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Robert Bosch Engineering and Business Solutions® has published an open source driver for their ES58X products. Based on this published code, I want to create an open-source hardware which is compatible with that driver. I want to get new VID/PID of course. The device would then be compatible with their proprietary software after a small change of their windows software. (a registry key as an example which defines VID/PID). Is it legal for me to do that? In general, is it legal to create a compatible open-source hardware for a proprietary software? The hardware is created by just sniffing the USB traffic between PC and device and guessing the protocol.

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  • Q1: Is this github.com/torvalds/linux/blob/master/COPYING the applicable license file for the drivers? In this folder github.com/torvalds/linux/tree/master/drivers/net/can/usb/… I cannot see how the software is licensed. Instead I see text like "** Copyright (c) 2019 Robert Bosch Engineering and Business Solutions. All rights reserved. * Copyright (c) 2020 ETAS K.K.. All rights reserved.*" Jan 21 at 7:54
  • Q2: Is the protocol in the USB traffic depending on the open-source driver (assuming GPL?) or on the proprietary software? Jan 21 at 7:56
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    Look at the very top line, there's an SPDX identifier.
    – MadHatter
    Jan 21 at 8:02
  • That "driver" is part of the Linux kernel project. Research CAREFULLY the exact license for that part of the Linux kernel. The Linux kernel is generally covered by GPLv2 but some parts are covered by different licenses (eg. LGPL etc.). The project has a system to denote which parts are under what license. The copyright owner of the Linux kernel is Linus himself plus people who contributed to each file. Thus negotiating with the copyright owner of Linux involves potentially hundreds of people.. it's a hornet's nest.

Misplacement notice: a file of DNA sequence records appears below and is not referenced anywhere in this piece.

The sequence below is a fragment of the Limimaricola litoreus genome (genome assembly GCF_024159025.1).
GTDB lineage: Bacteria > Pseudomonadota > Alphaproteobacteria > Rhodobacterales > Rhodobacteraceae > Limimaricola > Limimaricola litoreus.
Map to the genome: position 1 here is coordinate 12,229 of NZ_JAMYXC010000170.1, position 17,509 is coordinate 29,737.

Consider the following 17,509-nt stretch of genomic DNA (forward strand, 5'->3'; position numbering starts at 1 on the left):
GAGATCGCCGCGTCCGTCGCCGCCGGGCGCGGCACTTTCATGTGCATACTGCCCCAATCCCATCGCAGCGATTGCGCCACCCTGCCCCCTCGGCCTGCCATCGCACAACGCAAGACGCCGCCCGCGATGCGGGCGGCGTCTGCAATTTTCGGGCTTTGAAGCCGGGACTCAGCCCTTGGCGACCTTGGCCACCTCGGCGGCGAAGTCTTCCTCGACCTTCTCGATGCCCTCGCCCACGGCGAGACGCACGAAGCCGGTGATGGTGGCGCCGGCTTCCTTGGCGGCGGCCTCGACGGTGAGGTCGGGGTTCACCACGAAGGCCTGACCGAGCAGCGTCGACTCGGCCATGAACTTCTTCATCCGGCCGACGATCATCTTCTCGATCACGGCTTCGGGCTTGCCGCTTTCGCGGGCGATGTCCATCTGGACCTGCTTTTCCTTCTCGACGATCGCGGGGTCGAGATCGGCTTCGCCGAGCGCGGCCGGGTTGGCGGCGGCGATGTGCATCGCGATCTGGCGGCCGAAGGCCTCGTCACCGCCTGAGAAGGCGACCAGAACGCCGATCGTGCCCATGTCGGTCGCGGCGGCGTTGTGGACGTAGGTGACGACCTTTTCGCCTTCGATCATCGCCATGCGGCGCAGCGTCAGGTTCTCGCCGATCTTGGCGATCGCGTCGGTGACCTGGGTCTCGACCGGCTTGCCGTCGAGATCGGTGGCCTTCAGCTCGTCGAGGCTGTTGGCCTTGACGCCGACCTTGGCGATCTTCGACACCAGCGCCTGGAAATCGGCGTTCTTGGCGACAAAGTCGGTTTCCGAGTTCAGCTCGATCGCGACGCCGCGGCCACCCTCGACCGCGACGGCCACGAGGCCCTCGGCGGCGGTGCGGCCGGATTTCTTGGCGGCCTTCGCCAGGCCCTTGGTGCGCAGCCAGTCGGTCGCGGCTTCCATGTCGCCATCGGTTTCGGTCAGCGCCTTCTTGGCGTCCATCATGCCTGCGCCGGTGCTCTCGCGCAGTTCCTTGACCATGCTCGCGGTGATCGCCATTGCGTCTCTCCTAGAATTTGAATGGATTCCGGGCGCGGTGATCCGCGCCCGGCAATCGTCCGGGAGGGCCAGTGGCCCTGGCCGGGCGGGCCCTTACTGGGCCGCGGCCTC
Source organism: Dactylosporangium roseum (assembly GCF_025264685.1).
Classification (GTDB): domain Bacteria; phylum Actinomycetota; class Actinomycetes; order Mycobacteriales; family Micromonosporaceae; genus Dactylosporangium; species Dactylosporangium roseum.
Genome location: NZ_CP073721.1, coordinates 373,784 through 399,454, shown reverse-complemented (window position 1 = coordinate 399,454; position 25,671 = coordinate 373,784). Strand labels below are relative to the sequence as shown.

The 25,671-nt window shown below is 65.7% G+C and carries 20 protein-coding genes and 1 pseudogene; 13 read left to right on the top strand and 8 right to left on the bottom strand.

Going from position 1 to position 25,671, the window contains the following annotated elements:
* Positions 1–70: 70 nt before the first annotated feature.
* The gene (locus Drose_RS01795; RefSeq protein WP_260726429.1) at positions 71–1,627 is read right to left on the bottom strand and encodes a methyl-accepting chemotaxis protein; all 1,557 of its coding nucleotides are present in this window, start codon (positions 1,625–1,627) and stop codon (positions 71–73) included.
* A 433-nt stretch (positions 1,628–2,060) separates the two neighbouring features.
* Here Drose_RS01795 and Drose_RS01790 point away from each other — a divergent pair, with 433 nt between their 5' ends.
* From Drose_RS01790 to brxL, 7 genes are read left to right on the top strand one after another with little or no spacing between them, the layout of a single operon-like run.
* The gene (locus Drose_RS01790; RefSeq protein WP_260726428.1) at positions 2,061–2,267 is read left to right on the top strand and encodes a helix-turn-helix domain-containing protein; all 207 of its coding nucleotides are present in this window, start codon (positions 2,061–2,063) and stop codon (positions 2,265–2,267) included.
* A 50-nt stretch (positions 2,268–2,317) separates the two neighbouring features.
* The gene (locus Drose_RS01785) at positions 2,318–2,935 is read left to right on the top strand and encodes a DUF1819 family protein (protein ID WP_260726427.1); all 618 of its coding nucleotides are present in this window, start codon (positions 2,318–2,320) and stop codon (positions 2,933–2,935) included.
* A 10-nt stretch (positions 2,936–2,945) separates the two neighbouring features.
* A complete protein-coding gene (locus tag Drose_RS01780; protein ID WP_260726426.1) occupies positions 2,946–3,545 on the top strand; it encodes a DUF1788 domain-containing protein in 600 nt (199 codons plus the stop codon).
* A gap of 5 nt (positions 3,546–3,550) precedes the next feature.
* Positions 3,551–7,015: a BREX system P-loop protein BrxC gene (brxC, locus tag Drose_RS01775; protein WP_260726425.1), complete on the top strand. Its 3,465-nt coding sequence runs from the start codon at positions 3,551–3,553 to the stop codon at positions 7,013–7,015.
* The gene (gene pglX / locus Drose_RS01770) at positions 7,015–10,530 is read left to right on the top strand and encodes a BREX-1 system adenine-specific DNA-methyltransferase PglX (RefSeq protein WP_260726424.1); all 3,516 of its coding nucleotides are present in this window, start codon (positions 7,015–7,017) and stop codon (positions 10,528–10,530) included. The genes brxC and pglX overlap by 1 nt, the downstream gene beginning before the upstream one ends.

– slebetman
    Jan 21 at 12:51
  • @siebetman you will not do a mistake, if you assume GPLv2. As any license in the Kernel must be compatible with that. But as the file itself bears an SPDX identifier, the search can be considered done. Jan 21 at 16:58

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The GPLv2 license for the code of the drivers here only applies to the software and any derivative work which is also software. So when you build the you are not restricted by GPL.

However, your hardware might include some code (in a processor, ROM, FLASH or otherwise) for the implementation of the USB protocol, and this code might be a derivative work of the existing code, possibly code from the drivers mentioned above or from the proprietary software you mentioned. Your question does not mention which part of the protocol you plan to reverse-engineer based on the sniffing of USB traffic. If it is the part covered by the GPL-licensed drivers I would not bother and just re-use the source code of these drivers as much as possible, it will be a derivative work which you have to license under GPL anyhow.

If, however, you are trying to reverse engineer the protocol parts that are not under an open license, but instead are originating in proprietary software, then you will have to carefully check the license terms of this proprietary software. Many license agreements for proprietary software include a clause that forbids reverse-engineering.

If you want to license the hardware under an open license, then you might want to consider license terms which are suitable for hardware, such as the CERN Open Hardware Licence or another license suitable for hardware, as most OSS licenses for software are not particularly suitable.

I will not be guessing about the impact of you changing a registry key on the user's Windows system. If you receive the user's explicit consent for that it will likely be fine, as I do not think that the value of any specific registry key would be copyrightable. The user might just drop out of the warranty clause of the proprietary software, but that's another thing.

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